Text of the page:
Solar Storms Building Toward Peak in 2013, NASA Predicts

by Clara Moskowitz, Assistant Managing Editor
Date: 09 August 2011 Time: 05:06 PM ET

This image from the Solar Dynamics Observatory shows the X6.9 solar flare of Aug. 9, 2011 near the western limb (right edge) of the sun. CREDIT: NASA/SDO/

Solar flares like the huge one that erupted on the sun early today (Aug. 9) will only become more common as our sun nears its maximum level of activity in 2013, scientists say.

Tuesday’s flare was the most powerful sun storm since 2006, and was rated an X6.9 on the three-class scale for solar storms (X-Class is strongest, with M-Class in the middle and C-Class being the weakest).

Flares such as this one could become the norm soon, though, as our sun’s 11-year cycle of magnetic activity ramps up, scientists explained. The sun is just coming out of a lull, and scientists expect the next peak of activity in 2013. The current cycle, called Solar Cycle 24, began in 2008.

“We still are on the upswing with this recent burst of activity,” said Phil Chamberlin, a solar scientist at NASA’s Goddard Space Flight Center in Greenbelt, Md., who is a deputy project scientist for the agency’s Solar Dynamics Observatory, a sun-studying satellite that launched in February 2010. “We could definitely in the next year or two see more events like this; there’s a potential to see larger events as well.”

A more active sun

Earth got lucky with the most recent flare, which wasn’t pointed directly at Earth; therefore, it didn’t send the brunt of its charged particles toward us, but out into space. However, we may not be so fortunate in the future, experts warned.

“We’re in the new cycle, it is building and we’ll see events like this one,” said Joe Kunches, a space scientist with the National Oceanic and Atmospheric Administration (NOAA)’s Space Weather Prediction Center. “They’ll be much more commonplace and we’ll get more used to them.”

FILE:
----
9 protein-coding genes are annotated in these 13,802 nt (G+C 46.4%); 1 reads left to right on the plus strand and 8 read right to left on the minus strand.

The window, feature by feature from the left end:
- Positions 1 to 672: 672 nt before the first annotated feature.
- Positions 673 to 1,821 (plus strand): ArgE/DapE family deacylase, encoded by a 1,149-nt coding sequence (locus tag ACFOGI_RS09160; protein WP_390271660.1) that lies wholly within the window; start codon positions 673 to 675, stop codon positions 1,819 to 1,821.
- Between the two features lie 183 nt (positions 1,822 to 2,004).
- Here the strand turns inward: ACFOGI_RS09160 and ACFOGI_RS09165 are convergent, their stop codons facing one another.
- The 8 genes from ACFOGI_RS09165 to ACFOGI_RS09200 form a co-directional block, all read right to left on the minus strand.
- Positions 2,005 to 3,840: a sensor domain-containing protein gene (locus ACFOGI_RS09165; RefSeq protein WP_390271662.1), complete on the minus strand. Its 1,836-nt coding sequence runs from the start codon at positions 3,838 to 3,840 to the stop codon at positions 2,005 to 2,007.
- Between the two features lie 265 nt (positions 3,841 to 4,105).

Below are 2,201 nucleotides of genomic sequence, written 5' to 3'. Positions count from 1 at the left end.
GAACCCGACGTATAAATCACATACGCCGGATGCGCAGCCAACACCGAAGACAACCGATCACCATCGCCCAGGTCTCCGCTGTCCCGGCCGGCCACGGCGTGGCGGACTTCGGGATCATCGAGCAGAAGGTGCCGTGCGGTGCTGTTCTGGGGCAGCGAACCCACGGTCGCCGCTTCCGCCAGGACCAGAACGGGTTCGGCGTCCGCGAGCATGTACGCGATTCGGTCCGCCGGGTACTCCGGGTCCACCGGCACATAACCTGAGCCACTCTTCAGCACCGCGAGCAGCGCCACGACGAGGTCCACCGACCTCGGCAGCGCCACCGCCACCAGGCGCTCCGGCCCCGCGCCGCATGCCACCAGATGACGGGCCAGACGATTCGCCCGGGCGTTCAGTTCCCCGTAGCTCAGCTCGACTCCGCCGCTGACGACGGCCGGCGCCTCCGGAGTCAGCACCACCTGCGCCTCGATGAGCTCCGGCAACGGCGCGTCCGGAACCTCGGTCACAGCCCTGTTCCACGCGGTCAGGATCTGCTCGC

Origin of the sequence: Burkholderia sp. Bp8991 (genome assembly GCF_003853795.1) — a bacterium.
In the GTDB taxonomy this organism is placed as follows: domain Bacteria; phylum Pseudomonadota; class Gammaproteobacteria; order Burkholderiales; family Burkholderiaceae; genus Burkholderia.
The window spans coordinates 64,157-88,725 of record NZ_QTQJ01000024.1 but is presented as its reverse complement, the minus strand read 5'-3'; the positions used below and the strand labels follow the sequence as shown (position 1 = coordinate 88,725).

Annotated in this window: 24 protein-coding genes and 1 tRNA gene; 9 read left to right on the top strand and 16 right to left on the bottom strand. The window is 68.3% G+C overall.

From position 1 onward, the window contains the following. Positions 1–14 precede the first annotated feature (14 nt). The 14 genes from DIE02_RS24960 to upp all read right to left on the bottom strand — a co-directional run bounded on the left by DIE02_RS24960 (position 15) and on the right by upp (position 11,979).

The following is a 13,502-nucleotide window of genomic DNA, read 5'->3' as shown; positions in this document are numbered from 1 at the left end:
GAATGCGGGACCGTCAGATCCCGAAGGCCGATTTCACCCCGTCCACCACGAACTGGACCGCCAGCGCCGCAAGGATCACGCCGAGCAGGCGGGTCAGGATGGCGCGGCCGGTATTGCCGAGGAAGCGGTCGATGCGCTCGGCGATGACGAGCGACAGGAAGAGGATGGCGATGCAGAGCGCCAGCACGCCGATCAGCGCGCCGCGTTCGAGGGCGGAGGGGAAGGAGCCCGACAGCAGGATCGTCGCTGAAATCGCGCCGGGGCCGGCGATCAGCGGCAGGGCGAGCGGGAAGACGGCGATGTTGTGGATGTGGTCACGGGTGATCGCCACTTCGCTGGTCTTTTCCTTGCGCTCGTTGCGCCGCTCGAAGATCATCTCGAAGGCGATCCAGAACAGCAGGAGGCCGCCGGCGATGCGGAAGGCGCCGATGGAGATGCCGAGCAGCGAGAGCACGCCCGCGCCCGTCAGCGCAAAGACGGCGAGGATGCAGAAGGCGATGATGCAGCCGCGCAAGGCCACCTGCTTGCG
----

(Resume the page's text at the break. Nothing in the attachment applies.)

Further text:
Spacecraft such as the Solar Dynamics Observatory (SDO), which recorded amazing videos of the Aug. 9 solar flare, and other observatories will be vital in monitoring the sun during its active phase, researchers said.

How sun storms form

Storms brew on the sun when pent-up energy from tangled magnetic field lines is released in the form of light, heat and charged particles. This can create a brightening on the sun called a flare, and is also often accompanied by the release of a cloud of plasma called a coronal mass ejection (CME).

These ejections are the part we Earthlings have to worry about.

As the CME careens through space, it can send a horde of charged particles toward our planet that can damage satellites, endanger astronauts in orbit, and interfere with power systems, communications and other infrastructure on the ground.

“We’re well aware of the difficulties and challenges,” Kunches told “We know more about the sun than we ever have.”

Can we predict solar storms?

When a big storm occurs, the Space Weather Prediction Center releases a warning to the U.S. Department of Homeland Security, emergency managers and agencies responsible for protecting power grids. Then power grids can distribute power and reduce their loads to protect themselves.

Satellite and power companies are also trying to design technology that can better withstand the higher radiation loads unleashed by solar storms.

Still, scientists would like to offer more advanced warnings when big storms are headed our way.

“We’re being reactive, we’re not being proactive,” Chamberlin said. “We don’t know how to predict these things, which would be nice.”